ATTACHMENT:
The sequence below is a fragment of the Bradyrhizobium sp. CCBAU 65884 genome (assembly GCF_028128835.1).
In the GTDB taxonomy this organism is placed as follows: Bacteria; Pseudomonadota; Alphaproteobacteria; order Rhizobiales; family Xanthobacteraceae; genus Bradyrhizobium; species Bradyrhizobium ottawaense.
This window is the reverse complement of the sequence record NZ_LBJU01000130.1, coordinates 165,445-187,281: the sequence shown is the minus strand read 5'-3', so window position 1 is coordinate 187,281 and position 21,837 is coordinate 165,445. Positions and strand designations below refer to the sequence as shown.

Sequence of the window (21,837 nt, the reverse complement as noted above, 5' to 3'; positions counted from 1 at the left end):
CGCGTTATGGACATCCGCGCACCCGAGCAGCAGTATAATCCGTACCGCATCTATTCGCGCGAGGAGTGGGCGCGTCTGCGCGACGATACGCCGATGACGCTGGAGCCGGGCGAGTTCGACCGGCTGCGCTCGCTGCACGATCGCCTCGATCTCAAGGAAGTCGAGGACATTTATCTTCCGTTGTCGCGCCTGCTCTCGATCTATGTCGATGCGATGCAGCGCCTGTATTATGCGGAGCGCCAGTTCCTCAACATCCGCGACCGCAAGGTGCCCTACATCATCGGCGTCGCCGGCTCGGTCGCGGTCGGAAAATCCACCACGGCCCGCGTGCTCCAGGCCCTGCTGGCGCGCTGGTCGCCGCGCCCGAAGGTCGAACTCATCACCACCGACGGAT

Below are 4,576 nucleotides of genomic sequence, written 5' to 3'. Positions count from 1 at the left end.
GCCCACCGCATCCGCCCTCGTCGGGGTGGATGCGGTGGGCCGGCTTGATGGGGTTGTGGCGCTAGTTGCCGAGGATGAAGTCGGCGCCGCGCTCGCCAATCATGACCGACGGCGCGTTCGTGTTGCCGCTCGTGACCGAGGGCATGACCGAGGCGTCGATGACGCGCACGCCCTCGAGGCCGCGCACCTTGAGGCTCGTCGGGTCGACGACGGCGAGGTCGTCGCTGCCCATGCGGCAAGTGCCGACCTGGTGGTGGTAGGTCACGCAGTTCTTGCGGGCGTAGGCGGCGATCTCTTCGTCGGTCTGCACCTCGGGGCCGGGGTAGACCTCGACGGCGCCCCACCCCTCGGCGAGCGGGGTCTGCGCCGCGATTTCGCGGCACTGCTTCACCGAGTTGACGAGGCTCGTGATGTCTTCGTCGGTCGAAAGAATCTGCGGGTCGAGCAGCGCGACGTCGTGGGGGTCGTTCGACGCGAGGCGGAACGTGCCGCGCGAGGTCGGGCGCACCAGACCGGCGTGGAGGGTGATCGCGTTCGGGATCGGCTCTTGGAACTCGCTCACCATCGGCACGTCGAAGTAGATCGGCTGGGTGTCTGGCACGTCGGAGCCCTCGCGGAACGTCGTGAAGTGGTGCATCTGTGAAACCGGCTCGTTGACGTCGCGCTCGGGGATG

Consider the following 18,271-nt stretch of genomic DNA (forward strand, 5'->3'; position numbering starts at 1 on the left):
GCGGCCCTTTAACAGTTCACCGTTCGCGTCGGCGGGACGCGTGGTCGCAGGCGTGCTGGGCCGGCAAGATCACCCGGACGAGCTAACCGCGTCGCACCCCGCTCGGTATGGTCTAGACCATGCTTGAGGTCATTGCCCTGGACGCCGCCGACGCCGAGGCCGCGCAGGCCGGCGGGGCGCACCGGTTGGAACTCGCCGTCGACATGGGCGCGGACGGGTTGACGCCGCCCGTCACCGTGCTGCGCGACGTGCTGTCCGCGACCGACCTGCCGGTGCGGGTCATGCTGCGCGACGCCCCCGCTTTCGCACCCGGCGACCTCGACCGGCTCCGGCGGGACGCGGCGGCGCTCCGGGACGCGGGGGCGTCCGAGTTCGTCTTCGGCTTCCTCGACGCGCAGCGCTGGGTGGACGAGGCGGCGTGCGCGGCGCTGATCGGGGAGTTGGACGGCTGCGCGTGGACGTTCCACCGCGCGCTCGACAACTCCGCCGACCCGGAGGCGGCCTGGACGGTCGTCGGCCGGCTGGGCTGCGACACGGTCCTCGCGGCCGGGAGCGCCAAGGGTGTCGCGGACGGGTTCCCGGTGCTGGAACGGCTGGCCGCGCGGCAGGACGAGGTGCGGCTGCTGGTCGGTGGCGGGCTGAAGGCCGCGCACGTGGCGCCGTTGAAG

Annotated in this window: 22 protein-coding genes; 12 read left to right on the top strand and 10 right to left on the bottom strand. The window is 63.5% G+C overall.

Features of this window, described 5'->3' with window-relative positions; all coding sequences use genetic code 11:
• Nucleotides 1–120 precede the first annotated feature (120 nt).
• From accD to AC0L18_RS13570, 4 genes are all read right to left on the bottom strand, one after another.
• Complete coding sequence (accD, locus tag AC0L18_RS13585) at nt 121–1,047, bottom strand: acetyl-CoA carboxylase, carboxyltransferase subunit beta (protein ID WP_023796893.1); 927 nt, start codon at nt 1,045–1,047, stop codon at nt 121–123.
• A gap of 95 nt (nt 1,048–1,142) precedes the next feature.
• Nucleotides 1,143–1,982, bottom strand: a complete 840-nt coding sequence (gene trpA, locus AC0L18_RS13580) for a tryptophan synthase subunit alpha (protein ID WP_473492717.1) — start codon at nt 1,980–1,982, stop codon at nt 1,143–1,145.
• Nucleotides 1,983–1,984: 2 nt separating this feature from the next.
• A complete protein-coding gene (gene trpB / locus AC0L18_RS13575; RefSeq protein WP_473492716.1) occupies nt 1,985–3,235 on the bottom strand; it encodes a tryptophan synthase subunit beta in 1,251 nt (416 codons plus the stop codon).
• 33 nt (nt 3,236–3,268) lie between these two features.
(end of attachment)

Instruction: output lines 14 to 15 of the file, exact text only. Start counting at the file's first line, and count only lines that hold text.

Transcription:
• Complete coding sequence (accD, locus tag AC0L18_RS13585) at nt 121–1,047, bottom strand: acetyl-CoA carboxylase, carboxyltransferase subunit beta (protein ID WP_023796893.1); 927 nt, start codon at nt 1,045–1,047, stop codon at nt 121–123.
• A gap of 95 nt (nt 1,048–1,142) precedes the next feature.